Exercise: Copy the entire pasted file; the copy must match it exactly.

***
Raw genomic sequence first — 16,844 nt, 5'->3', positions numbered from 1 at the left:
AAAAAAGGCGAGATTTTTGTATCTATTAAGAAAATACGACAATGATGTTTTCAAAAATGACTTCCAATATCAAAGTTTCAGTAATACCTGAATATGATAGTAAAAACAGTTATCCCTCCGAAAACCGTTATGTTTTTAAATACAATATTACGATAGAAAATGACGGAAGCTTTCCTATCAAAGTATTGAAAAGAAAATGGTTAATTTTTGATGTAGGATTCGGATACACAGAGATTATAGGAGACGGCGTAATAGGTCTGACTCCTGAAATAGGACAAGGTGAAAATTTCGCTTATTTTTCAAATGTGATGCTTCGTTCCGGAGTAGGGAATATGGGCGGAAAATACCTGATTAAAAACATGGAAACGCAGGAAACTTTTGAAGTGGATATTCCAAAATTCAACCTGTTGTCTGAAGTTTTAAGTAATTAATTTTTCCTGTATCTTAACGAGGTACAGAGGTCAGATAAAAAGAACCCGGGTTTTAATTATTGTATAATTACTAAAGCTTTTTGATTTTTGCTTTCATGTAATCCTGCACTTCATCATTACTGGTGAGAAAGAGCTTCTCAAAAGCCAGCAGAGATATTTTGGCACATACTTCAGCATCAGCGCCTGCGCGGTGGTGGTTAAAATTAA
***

Raw genomic sequence first — 16,844 nt, 5'->3', positions numbered from 1 at the left:
AAAAAAGGCGAGATTTTTGTATCTATTAAGAAAATACGACAATGATGTTTTCAAAAATGACTTCCAATATCAAAGTTTCAGTAATACCTGAATATGATAGTAAAAACAGTTATCCCTCCGAAAACCGTTATGTTTTTAAATACAATATTACGATAGAAAATGACGGAAGCTTTCCTATCAAAGTATTGAAAAGAAAATGGTTAATTTTTGATGTAGGATTCGGATACACAGAGATTATAGGAGACGGCGTAATAGGTCTGACTCCTGAAATAGGACAAGGTGAAAATTTCGCTTATTTTTCAAATGTGATGCTTCGTTCCGGAGTAGGGAATATGGGCGGAAAATACCTGATTAAAAACATGGAAACGCAGGAAACTTTTGAAGTGGATATTCCAAAATTCAACCTGTTGTCTGAAGTTTTAAGTAATTAATTTTTCCTGTATCTTAACGAGGTACAGAGGTCAGATAAAAAGAACCCGGGTTTTAATTATTGTATAATTACTAAAGCTTTTTGATTTTTGCTTTCATGTAATCCTGCACTTCATCATTACTGGTGAGAAAGAGCTTCTCAAAAGCCAGCAGAGATATTTTGGCACATACTTCAGCATCAGCGCCTGCGCGGTGGTGGTTAAAATTAA